The U.S. Department of Defense (DOD) has awarded a $5 million grant to The Feinstein Institute for Medical Research and the University of Cincinnati to further develop a "lab-on-a-chip" device used for monitoring patients suffering from severe brain injury.
Management of severe brain trauma calls for cutting-edge tools to monitor patients during the critical first few hours and days after an injury. Working through the Feinstein Institute, neurosurgeons at the North Shore-Long Island Jewish Health System have been collaborating with engineers and neurosurgical colleagues at the University of Cincinnati to design a device that would provide continuous monitoring of key biochemical and physiological parameters that are critically important in deciding how to treat severely injured patients.
Tools that measure intracranial pressure have been available for well over 25 years, but there are many other changes going on inside the brain that are difficult to monitor. The device under development – a "lab-on-a-chip" – is simple, accurate and designed to measure various other parameters, in addition to intracranial pressure.
"The condition of the brain can change from second to second, and the more information the neurocritical care team has, the better it can do in helping the patient to recover," says Raj K. Narayan, M.D., chairman of neurosurgery at North Shore University Hospital and LIJ Medical Center.
Dr. Narayan and his colleagues will share the $5 million DOD grant with the University of Cincinnati. Dr. Narayan began the work on the device during his tenure as chair of neurosurgery at the University of Cincinnati College of Medicine and The Mayfield Clinic. He recently recruited Chunyan Li, from University of Cincinnati's department of computer science and engineering to North Shore-LIJ to help oversee the project.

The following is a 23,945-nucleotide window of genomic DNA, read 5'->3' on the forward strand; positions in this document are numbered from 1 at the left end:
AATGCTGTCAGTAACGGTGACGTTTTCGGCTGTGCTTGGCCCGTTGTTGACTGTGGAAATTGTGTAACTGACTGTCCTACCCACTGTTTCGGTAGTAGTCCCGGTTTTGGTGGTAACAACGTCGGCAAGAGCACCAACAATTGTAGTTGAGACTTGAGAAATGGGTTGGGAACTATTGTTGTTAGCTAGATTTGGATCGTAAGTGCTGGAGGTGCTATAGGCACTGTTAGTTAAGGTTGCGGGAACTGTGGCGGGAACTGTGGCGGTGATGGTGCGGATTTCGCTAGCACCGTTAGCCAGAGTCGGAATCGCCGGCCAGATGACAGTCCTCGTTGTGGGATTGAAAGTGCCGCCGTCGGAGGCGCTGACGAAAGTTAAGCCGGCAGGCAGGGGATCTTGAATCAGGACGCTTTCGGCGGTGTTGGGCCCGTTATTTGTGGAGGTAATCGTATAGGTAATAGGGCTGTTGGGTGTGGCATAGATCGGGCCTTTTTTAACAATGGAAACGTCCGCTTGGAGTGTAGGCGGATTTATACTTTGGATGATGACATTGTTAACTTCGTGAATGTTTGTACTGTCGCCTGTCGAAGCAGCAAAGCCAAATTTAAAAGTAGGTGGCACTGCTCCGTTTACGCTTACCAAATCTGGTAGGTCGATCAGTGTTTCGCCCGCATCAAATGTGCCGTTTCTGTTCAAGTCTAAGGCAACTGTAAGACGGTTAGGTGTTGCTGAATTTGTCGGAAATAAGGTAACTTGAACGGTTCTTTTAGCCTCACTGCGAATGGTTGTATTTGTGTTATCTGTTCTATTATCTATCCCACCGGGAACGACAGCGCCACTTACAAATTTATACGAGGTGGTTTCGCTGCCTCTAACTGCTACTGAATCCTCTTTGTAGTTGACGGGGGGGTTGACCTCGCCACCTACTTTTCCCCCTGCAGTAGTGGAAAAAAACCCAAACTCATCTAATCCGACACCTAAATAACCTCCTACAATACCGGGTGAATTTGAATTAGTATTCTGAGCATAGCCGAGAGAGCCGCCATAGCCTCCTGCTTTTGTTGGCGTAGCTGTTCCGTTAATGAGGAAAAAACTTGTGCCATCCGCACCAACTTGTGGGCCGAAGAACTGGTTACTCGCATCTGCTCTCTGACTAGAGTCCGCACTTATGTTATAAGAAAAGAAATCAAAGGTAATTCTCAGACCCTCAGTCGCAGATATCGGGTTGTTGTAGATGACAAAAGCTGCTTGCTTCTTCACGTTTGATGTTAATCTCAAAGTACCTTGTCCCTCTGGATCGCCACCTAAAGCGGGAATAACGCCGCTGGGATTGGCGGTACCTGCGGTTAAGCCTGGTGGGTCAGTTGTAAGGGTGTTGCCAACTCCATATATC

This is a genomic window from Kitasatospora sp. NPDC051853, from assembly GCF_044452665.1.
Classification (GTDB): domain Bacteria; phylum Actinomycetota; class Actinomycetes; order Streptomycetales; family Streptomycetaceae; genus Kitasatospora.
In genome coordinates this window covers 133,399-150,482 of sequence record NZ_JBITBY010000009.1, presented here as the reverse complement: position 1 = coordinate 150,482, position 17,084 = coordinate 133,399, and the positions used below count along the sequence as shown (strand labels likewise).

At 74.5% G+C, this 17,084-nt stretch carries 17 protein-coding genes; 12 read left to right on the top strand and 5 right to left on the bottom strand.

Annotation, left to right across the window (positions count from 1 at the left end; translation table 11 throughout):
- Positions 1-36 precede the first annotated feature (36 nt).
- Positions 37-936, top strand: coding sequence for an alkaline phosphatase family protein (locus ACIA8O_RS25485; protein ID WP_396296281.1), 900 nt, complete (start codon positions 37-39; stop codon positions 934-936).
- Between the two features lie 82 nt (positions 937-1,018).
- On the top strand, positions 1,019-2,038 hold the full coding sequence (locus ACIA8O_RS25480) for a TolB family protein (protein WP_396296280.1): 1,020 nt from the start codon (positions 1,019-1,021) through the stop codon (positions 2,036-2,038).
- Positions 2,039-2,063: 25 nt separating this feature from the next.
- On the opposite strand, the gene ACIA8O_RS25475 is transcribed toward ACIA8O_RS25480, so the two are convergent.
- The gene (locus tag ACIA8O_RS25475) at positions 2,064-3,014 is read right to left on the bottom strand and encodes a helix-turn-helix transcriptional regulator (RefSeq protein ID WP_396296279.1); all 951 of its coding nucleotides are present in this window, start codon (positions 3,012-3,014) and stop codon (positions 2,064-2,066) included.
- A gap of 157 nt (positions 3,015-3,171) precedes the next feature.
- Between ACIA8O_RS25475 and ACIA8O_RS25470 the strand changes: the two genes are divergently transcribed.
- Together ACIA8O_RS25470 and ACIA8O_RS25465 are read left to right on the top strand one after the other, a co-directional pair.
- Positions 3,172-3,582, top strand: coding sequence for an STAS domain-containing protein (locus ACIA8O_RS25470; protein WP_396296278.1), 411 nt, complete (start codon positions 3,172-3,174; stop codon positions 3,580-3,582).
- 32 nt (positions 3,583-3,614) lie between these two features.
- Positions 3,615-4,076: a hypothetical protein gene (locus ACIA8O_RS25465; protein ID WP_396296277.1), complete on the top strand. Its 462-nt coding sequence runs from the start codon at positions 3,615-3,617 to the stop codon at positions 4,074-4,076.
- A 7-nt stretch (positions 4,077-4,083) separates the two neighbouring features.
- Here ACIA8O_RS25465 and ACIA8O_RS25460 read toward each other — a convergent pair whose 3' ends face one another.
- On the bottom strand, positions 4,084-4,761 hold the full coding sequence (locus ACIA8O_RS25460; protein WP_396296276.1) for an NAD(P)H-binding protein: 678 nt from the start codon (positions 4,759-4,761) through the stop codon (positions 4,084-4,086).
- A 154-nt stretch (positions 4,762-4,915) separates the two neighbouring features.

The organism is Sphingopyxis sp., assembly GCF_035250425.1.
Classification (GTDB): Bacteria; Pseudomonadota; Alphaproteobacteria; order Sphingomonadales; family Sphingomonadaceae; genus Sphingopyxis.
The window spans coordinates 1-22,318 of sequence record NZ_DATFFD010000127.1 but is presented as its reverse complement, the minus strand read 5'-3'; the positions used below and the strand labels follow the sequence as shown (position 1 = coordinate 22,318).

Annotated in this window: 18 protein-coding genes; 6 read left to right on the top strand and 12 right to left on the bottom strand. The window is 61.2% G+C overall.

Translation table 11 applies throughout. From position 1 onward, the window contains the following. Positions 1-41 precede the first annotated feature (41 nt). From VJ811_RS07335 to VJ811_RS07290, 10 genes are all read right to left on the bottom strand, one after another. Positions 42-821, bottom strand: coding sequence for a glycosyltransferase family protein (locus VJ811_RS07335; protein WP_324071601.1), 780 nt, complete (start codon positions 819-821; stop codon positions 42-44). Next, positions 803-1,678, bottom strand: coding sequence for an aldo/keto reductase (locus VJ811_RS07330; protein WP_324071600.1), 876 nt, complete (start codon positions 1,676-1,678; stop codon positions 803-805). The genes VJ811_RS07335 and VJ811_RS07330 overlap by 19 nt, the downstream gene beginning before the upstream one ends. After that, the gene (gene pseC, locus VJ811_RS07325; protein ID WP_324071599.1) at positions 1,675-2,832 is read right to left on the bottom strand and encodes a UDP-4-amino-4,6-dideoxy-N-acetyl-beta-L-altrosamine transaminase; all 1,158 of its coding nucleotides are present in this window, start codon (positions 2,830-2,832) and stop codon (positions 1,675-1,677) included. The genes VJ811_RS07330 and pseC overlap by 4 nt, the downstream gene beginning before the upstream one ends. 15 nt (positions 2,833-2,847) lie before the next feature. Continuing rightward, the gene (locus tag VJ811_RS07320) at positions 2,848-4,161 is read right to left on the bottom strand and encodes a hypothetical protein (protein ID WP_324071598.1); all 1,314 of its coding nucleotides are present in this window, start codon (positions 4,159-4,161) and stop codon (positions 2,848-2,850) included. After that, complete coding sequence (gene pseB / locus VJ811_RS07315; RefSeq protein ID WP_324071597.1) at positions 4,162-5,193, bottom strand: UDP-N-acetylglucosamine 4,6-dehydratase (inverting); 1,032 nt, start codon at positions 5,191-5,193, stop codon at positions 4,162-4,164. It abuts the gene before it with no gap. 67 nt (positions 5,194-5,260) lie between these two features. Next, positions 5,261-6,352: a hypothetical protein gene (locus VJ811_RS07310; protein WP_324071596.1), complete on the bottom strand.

The tool in development monitors intracranial pressure, brain temperature, brain tissue oxygen levels, glucose, lactate and potentially a range of many other biochemical markers. Having this information on a single chip can help medical personnel manage the injured brain in a much more specific way, according to North Shore-LIJ. The grant will enable the team to complete engineering on the device and test it in laboratory models to ensure that it is stable and accurate.
The DOD is interested in the potential of such a device for wounded soldiers in the theater. "When soldiers are injured in battle there is a great need for this kind of monitoring and it would be critically important during transport," Dr. Narayan says. "This lab-on-a-chip has the potential to help doctors identify secondary insults and allow for early life-saving intervention. This will help our injured soldiers, but will also help the thousands of civilians that suffer severe brain injury each year."